Queen tankie Molly Klein — a fabulously rich heiress who grew up next to the Toscanini mansion on Wave Hill, daughter of the dude who invented PlayboyTV — routinely smears anyone who crosses her as “racist,” including the young black DSA member, Douglas Williams. Klein, alias RedKahina and numerous other sock-puppet accounts and anonymous online handles, has charged me on multiple occasions with antisemitism and antiziganism, despite my own Jewish and Roma ancestry. Now that Amber dared to make fun of her paranoiac panel from last year, accusing the Slovenian philosopher Slavoj Žižek of being a CIA plant and psyop, they’ve begun making borderline misogynist remarks like “Amber Frost has to be a porn name” and “yuk, Frost wanders through the Left Forum like a dog with her tongue out thinking ‘whose leg can I hump?’.” Tarzie, the self-described “rancid honeytrap,” hoped that Amber would be hit by a bus. Charming lot, truly.
Regarding that last point, on pseudo-leftoid paranoia and farfetched explanations of geopolitical events, I’d like to say a few words about the Twitter Stalinists’ impotent outrage at being categorized “conspiracy theorists.” Indeed, there is a great deal of overlap between tankies and truthers, as Amber hints in her piece. Let’s take a look at one spirited defense of conspiratorial explanations:
My favorite so far in the outpouring of Frost-inspired dumbness is this tweet from one of Twitter’s most lovable “Marxists”: Conspiracy theories are a class enemy. Of course we hear variations on this all the time on the Left, among people desperate to align themselves with the serious people for good radical reasons, no matter how blatantly non-analytical it requires them to be. A variation on the above is that conspiracy theories “ignore/obfuscate systemic analysis,” which if you haven’t noticed is a concept that’s all the rage among people who like to tell people to shut up in fancy schmancy ways, not just about conspiracies.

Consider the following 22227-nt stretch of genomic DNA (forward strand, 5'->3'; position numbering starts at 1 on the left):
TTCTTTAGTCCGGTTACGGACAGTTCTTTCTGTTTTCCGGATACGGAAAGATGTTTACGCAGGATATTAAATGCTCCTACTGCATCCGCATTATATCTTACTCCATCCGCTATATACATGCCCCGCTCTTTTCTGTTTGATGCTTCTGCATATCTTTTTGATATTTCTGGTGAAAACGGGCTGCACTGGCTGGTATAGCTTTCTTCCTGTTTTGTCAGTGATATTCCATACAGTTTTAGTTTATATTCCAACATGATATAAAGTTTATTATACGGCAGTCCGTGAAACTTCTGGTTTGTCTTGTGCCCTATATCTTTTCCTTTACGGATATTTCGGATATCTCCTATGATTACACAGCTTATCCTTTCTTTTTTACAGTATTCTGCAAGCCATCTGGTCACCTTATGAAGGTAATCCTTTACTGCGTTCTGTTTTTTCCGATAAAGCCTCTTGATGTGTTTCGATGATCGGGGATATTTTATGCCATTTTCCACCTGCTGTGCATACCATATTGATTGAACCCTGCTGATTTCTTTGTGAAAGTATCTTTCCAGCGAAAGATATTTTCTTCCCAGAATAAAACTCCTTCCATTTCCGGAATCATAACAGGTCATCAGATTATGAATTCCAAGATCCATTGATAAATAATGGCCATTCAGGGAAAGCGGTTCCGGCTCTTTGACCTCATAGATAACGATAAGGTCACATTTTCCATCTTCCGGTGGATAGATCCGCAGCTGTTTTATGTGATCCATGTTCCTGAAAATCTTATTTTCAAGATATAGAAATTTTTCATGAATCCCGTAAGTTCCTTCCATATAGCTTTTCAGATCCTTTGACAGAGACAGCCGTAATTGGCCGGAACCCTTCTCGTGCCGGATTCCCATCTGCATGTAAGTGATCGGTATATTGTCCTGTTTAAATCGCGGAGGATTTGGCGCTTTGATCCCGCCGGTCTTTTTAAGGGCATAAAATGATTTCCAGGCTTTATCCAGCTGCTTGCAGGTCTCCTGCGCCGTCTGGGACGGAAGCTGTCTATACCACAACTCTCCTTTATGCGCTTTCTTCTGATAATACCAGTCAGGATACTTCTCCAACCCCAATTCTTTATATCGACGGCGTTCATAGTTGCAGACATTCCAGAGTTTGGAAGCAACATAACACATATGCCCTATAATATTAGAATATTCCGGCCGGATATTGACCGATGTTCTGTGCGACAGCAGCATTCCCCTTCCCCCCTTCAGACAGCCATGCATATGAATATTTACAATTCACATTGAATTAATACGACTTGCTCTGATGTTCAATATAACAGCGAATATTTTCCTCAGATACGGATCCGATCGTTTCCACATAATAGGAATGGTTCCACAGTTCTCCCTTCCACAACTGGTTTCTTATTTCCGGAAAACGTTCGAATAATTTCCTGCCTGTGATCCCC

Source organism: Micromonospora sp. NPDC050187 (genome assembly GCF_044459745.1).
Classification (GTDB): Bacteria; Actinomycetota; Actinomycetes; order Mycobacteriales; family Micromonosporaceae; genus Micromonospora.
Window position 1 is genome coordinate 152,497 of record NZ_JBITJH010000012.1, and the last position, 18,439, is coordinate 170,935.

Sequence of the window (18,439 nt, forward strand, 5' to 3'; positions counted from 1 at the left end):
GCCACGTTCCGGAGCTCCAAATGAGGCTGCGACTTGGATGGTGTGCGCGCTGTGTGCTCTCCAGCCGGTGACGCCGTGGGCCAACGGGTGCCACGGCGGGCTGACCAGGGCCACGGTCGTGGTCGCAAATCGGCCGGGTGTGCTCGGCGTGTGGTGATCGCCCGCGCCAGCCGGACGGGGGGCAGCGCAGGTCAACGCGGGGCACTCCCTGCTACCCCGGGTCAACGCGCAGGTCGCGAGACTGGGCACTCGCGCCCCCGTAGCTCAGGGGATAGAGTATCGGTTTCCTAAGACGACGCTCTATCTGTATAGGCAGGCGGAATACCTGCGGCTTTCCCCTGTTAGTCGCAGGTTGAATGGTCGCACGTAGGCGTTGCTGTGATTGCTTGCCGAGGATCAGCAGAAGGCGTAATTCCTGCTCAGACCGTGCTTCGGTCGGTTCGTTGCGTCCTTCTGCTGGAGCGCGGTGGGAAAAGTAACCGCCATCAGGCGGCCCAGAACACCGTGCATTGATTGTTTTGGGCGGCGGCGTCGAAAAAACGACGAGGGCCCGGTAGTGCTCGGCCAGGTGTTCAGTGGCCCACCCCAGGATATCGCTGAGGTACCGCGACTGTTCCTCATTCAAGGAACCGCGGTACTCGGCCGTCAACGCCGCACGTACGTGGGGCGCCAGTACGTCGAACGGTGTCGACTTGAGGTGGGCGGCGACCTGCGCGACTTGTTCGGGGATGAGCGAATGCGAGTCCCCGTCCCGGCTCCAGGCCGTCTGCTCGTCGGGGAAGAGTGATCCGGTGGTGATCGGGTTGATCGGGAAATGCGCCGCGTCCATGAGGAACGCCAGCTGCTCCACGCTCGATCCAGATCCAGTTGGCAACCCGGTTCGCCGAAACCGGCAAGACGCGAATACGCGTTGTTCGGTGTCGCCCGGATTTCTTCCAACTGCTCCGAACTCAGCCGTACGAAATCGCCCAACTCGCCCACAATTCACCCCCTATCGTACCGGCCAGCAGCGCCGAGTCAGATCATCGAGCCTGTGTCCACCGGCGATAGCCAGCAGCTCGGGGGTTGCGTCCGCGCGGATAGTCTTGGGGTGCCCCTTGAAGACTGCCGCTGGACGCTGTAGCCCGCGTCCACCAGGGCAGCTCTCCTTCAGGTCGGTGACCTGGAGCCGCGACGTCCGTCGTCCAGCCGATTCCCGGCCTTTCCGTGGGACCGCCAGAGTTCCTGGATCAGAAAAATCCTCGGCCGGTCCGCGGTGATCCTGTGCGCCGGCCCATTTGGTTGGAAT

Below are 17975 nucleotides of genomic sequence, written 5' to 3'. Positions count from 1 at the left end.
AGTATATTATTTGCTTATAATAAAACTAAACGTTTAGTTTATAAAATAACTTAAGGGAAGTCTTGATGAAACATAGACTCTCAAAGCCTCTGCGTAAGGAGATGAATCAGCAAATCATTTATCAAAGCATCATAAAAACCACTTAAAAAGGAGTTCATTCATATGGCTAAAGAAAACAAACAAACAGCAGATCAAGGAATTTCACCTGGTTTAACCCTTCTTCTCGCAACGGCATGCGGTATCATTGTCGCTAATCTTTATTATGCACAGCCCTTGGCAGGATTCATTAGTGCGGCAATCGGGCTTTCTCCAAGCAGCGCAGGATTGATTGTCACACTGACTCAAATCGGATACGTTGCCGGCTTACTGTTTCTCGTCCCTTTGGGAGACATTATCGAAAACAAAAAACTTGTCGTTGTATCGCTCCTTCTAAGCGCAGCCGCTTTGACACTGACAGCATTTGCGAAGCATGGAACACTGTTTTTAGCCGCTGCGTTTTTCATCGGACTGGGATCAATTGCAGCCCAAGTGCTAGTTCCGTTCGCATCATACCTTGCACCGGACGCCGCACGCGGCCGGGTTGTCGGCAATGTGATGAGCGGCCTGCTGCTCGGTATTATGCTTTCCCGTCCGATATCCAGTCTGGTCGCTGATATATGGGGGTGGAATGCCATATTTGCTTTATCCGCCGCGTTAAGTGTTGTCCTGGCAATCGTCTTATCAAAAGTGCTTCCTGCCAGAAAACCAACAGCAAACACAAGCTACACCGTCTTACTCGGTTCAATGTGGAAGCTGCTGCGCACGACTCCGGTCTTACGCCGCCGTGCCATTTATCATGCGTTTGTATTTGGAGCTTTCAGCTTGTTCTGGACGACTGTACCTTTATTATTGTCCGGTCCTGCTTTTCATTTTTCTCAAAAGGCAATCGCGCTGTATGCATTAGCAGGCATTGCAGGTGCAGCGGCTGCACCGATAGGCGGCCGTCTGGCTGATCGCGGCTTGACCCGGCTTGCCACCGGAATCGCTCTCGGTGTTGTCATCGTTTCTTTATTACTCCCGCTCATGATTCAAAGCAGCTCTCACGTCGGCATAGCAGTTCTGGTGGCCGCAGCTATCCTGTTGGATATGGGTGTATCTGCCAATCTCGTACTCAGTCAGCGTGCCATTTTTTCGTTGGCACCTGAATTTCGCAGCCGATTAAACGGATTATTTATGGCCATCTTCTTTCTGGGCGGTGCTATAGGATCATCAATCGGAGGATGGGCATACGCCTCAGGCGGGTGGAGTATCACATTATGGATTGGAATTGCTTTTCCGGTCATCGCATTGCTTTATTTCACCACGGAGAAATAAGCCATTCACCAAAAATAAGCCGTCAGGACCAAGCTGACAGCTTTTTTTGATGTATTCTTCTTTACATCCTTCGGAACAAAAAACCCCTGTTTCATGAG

Or, further, the aptly-named “barfo marx” alleging that “…’conspiracy theorist’…has very racist connotations,” to which Molly Klein cheerfully adds: “Yes it literally means you are as likely to be behind nefarious acts as people of color.” Klein has said more or less the same thing many times before: “Literally failing to believe any accusation a powerful white person makes without evidence against uppity [persons of color] is conspiracy theory.” Understandable that they’d want to insulate themselves against accusations of “conspiracy theory.” Her comrade-in-Twitter-combat, Karen McRae, speculated after the Charlie Hebdo massacre that the whole thing had been a false flag operation carried out by Mossad. Go figure.
Figures like Marx and Lenin usually mentioned “conspiracy” [Konspiration or конспирация, respectively] only in denouncing anarchist tactics, occasionally in characterizing the open international collaborations against Bolshevik power. Sometimes they would poetically invoke the conspiration de silence surrounding this or that radical work, like Marx’s Capital. Lenin was aware of Okhrana agents inside the RSDLP, but did not seek to explain historical events with recourse to “conspiracy.” Indeed, he pointed out that this was in fact rhetorical trope of the Right — “a method repeatedly used by counter-revolutionaries: the charge of conspiracy.”
But conspiratorial explanations are easier than searching for the large-scale, anonymous structural dynamics that allow groups and individuals to carry out specific deeds. Twitter tankies like Molly Klein, Karen McRae, and Phil Greaves don’t want 9/11 truthers excluded from leftist events because they themselves believe the WTC collapse was a “controlled demolition,” an “inside job” (maybe carried out by the Zionists). Speaking of which, have any of you misplaced a shoe lately? Asghar Bukhari, the same guy who sent money to the Holocaust denier David Irving and praised him for standing up to “the lies spread by the Jews,” claims Mossad stole his shoe. You might remember his contribution to the Charlie Hebdo debate.
Conspiracy theories are convenient catchalls, above all.